Horse dies, France faces reality of toxic beaches
It should have been a perfect day for Vincent Petit, finishing up an afternoon gallop on a wide expanse of beach along a pastel-colored bay. Instead, he and his mount were sucked into a hole of noxious black sludge.
The horse died within seconds, the rider lost consciousness and a dirty secret on the Brittany coast reverberated across France — decaying green algae was fouling some of its best beaches.
A report ordered by the government after the accident found concentrations of hydrogen sulfide gas emitted by the rotting algae were as high as 1,000 parts per million on the beach where the horse died — an amount that "can be fatal in several minutes."
There had been signs of a crisis for years in this idyllic corner of Brittany. But scaring away tourists was in no one's interest, including the farming industry — the region's economic backbone — whose nitrate-packed fertilizers power algae blooms.
In Brittany's Cote d'Armor region, conditions are perfect for its spread — sunlight, shallow waters and flat beaches. Chemical and natural fertilizers like pig excrement, loaded with nitrates and phosphorous, have saturated the land, spilling into rivers and the ocean, feeding the algae that then proliferate.
Harmless while in water, the algae form dangerous gases — notably hydrogen sulfide, with its characteristic rotten-egg smell — when they wash up on land and decay. A white crust forms and traps the gases, which are released when stepped on or otherwise disturbed. Over time, putrefied algae turns sand into a black silt muck, sometimes containing pockets of poison gas.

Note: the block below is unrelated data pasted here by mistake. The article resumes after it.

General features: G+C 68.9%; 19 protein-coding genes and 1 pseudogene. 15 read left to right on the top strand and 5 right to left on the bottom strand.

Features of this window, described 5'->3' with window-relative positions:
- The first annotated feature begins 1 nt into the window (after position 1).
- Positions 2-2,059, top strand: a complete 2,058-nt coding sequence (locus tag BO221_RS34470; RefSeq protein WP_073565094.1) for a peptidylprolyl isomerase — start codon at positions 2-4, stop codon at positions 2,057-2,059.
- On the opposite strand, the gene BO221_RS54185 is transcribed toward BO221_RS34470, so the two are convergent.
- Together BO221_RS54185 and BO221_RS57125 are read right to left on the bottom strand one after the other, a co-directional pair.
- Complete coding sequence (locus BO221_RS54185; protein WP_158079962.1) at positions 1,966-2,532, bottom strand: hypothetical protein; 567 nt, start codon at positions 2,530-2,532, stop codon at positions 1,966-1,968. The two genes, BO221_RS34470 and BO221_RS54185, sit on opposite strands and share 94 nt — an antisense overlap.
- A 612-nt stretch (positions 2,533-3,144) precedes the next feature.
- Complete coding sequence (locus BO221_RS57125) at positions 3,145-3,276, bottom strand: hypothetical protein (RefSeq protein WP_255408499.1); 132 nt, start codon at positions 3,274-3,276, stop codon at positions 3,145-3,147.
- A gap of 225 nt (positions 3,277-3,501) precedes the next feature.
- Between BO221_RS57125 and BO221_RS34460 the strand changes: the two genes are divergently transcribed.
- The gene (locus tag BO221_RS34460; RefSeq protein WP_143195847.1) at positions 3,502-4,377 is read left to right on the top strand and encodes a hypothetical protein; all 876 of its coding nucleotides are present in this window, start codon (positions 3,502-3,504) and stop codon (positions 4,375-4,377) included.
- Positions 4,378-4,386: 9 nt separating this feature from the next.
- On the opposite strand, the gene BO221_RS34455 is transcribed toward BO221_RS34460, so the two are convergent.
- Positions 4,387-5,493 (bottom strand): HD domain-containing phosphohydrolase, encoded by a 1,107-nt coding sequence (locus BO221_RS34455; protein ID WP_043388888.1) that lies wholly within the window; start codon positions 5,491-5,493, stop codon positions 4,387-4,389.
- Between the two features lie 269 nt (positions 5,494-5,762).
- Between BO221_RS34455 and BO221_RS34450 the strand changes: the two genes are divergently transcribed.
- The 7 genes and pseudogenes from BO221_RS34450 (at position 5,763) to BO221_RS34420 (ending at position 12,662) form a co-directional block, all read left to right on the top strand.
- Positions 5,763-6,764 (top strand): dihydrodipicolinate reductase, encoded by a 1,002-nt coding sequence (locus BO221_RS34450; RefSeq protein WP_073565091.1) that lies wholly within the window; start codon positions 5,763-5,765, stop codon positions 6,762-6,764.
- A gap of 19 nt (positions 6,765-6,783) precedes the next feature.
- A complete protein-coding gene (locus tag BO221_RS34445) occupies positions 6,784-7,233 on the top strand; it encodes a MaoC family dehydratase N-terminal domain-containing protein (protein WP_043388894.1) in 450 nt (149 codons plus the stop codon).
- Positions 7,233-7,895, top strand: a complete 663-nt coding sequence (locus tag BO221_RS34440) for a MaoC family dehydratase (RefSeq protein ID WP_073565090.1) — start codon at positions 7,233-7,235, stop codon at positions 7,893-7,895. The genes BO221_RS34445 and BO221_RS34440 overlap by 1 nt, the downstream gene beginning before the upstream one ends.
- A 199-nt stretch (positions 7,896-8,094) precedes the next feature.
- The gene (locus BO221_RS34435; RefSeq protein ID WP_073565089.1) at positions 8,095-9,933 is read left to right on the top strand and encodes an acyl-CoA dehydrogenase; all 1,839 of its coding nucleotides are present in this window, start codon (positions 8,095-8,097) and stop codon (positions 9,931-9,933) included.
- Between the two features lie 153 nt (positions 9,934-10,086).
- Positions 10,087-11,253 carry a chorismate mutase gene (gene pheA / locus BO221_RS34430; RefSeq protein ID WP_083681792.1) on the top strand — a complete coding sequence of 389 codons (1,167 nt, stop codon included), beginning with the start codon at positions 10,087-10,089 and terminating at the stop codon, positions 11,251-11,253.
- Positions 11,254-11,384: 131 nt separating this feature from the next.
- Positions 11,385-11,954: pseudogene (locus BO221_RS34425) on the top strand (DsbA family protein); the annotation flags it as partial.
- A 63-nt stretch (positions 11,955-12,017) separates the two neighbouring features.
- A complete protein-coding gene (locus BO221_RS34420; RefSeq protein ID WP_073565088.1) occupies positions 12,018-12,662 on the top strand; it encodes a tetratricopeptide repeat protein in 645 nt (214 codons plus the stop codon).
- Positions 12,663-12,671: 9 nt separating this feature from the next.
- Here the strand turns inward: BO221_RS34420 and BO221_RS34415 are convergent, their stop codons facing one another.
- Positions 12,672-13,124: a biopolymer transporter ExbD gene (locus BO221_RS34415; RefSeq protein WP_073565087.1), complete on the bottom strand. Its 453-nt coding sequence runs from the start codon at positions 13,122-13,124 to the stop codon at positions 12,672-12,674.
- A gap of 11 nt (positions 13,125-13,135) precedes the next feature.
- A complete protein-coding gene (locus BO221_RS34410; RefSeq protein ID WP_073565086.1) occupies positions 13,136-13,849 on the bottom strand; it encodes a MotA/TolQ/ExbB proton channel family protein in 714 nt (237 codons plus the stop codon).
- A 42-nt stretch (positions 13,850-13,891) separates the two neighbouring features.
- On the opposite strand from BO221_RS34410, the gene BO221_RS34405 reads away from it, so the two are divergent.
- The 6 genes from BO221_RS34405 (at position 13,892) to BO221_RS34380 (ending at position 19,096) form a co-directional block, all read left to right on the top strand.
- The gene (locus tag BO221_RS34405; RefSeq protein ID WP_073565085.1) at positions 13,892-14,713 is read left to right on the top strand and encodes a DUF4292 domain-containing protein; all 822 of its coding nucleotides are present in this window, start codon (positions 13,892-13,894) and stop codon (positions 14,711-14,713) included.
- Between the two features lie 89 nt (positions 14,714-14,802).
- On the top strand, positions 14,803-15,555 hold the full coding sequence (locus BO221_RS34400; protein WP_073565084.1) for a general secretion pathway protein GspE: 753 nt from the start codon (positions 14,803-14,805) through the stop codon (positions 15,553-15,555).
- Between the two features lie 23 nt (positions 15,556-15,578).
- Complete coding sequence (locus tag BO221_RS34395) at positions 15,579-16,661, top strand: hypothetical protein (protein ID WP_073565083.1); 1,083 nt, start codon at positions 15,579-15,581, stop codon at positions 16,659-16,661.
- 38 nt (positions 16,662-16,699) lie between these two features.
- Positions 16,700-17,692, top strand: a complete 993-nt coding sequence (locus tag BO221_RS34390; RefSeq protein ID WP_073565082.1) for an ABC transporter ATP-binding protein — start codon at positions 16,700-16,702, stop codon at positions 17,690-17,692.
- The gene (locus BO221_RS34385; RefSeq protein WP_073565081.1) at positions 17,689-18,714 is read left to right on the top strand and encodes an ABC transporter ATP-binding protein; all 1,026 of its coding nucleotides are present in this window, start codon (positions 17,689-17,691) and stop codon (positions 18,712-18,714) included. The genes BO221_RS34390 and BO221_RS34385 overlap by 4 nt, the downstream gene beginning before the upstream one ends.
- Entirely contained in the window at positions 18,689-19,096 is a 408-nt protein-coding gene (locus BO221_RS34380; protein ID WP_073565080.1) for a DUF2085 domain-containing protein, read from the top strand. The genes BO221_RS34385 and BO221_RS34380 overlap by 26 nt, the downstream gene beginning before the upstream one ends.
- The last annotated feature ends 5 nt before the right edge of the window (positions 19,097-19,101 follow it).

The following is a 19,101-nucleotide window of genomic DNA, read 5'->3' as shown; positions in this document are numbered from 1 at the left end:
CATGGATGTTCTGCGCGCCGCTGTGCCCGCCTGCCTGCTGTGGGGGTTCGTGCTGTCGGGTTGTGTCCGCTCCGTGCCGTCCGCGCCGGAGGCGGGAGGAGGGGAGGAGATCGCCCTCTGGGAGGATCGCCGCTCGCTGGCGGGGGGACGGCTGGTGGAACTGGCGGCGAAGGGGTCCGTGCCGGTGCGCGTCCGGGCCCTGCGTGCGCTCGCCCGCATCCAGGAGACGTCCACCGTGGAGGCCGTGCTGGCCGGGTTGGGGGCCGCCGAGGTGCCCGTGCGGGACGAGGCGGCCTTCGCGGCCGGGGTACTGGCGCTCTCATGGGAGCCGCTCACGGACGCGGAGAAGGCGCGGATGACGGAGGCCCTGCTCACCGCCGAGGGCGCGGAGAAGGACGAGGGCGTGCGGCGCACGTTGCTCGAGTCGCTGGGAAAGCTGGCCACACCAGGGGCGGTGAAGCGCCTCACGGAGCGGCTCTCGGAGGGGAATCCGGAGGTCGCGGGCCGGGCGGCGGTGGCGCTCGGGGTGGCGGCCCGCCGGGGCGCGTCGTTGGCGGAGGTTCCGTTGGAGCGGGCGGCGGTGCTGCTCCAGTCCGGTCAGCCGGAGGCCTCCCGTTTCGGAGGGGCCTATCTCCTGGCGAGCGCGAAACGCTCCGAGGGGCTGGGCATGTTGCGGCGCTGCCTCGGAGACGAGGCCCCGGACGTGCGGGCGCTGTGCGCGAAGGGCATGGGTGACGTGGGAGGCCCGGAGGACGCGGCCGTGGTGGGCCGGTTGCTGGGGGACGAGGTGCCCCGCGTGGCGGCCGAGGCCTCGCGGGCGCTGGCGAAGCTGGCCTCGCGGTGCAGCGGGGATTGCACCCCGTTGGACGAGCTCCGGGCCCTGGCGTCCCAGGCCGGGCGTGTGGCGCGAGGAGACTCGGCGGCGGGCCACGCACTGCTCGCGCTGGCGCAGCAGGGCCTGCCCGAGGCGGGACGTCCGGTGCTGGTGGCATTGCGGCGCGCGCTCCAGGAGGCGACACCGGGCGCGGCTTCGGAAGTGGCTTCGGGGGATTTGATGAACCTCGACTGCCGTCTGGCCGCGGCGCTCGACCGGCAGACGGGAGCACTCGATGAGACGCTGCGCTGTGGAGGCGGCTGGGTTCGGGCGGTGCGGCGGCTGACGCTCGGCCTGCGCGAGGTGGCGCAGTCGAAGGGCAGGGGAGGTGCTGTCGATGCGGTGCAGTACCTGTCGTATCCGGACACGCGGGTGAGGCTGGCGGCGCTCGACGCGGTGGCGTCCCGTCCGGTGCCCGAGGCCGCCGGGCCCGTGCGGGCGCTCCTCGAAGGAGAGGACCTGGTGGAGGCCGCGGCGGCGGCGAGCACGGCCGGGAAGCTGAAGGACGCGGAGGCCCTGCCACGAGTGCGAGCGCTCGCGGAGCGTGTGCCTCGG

On July 28, Petit, a 28-year-old researcher in a state-run virology lab, had just finished riding his thoroughbred Sir Glitter, a retired racehorse, on the Saint-Michel-en-Greves beach, when the two were suddenly mired in muck as he led the horse on foot in search of a place to cross a stream running through the sand.
"The horse and I slid in," said Petit, who is also trained in veterinary studies. "A horse in that situation is in an enormous panic, but he didn't have time to struggle."
Petit said he watched horrified as his horse stopped breathing and died within about 30 seconds, then he himself passed out. Petit was pulled from the mire by a bulldozer shovel after a man who witnessed the accident gave the alert.
There have been local efforts to clear the blight. Mayor Rene Ropartz said Saint-Michel-en-Greve, a village of 480 people, collected 10,000 tons of algae from the mile-long beach by the end of July; several years ago they cleaned up 21,000 tons.